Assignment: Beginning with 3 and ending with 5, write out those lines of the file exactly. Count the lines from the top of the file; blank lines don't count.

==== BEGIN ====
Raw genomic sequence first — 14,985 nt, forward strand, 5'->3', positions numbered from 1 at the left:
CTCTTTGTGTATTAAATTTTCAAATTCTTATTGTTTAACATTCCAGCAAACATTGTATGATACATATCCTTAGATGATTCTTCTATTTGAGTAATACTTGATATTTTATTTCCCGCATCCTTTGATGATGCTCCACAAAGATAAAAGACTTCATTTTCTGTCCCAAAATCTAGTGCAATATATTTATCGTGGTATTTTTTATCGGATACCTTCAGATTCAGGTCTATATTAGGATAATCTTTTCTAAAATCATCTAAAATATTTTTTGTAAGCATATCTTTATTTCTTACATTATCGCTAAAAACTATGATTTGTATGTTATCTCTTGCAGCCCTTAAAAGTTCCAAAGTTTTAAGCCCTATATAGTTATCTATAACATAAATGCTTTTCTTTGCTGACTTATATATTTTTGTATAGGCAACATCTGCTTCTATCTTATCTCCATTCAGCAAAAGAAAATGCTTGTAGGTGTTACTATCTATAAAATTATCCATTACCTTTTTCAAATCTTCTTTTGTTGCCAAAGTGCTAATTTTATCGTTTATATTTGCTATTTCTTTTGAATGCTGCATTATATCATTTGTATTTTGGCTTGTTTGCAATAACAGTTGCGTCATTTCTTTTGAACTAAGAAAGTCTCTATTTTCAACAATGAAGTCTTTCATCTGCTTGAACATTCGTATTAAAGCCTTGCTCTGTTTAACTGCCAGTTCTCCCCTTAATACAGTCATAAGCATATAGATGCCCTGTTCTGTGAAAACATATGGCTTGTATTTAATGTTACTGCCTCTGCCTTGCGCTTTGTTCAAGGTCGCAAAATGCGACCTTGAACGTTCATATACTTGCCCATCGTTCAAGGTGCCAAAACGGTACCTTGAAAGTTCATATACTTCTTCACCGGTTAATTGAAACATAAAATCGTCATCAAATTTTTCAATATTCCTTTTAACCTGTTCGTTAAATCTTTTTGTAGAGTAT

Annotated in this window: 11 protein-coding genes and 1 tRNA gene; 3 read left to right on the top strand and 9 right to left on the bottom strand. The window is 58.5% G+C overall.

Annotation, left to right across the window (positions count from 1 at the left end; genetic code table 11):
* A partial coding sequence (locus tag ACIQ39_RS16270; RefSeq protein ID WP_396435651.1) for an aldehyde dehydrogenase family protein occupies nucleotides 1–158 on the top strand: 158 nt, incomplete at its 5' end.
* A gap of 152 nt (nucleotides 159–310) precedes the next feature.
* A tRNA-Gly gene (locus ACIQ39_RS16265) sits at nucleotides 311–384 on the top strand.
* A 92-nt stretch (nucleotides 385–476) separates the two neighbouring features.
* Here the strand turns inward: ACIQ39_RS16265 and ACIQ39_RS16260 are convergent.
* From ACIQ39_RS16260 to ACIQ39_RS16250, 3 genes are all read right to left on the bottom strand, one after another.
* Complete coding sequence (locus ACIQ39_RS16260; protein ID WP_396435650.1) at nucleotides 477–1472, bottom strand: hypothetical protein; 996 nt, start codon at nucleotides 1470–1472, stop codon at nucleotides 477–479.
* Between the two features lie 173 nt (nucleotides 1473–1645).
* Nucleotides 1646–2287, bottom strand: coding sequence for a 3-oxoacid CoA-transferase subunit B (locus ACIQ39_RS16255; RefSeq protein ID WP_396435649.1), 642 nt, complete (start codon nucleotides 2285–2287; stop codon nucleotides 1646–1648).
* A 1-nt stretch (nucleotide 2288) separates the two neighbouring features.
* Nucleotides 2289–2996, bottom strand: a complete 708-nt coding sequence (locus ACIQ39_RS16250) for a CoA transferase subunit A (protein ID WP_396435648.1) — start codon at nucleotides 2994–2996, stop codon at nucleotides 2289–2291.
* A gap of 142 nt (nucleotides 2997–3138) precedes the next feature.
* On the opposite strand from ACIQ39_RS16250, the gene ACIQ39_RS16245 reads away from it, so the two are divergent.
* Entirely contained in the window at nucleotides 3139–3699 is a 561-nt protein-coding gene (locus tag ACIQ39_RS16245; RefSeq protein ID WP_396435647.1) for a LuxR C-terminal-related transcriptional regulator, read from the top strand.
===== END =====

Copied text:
Annotated in this window: 11 protein-coding genes and 1 tRNA gene; 3 read left to right on the top strand and 9 right to left on the bottom strand. The window is 58.5% G+C overall.

Annotation, left to right across the window (positions count from 1 at the left end; genetic code table 11):
* A partial coding sequence (locus tag ACIQ39_RS16270; RefSeq protein ID WP_396435651.1) for an aldehyde dehydrogenase family protein occupies nucleotides 1–158 on the top strand: 158 nt, incomplete at its 5' end.